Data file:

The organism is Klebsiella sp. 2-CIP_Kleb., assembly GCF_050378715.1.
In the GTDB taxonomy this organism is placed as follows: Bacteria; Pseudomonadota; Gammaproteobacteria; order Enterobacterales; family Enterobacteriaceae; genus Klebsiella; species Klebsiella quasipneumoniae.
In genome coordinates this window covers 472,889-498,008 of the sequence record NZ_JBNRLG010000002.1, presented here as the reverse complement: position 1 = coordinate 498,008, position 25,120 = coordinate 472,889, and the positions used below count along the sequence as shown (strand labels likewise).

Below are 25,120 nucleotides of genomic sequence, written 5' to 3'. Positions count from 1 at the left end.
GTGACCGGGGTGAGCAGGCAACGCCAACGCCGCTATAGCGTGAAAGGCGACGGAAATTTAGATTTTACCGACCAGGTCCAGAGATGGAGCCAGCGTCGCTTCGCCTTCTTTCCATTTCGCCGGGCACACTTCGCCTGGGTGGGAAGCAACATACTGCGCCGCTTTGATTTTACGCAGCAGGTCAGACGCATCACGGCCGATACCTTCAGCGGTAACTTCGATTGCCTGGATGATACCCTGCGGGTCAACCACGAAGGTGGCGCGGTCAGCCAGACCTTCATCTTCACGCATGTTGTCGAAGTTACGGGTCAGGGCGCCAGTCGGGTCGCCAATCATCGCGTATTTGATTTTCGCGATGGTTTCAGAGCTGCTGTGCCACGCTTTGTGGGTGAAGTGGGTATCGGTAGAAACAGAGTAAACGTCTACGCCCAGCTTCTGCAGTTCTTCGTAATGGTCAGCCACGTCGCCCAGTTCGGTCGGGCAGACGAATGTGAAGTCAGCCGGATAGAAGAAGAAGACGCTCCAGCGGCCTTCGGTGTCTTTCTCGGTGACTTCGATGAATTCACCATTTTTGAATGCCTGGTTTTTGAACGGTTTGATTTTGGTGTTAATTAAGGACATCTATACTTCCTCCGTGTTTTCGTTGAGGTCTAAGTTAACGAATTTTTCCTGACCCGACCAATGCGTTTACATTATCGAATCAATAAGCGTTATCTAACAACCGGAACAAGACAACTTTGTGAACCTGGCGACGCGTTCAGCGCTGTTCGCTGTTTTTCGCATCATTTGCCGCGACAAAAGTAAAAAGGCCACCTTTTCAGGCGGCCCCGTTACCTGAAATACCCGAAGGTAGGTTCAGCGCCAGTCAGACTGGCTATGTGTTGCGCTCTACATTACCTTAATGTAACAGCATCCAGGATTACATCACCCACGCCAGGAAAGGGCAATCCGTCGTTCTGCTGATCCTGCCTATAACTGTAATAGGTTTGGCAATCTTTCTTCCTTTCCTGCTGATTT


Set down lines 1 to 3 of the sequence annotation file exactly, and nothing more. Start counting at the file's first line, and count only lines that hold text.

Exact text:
The organism is Klebsiella sp. 2-CIP_Kleb., assembly GCF_050378715.1.
In the GTDB taxonomy this organism is placed as follows: Bacteria; Pseudomonadota; Gammaproteobacteria; order Enterobacterales; family Enterobacteriaceae; genus Klebsiella; species Klebsiella quasipneumoniae.
In genome coordinates this window covers 472,889-498,008 of the sequence record NZ_JBNRLG010000002.1, presented here as the reverse complement: position 1 = coordinate 498,008, position 25,120 = coordinate 472,889, and the positions used below count along the sequence as shown (strand labels likewise).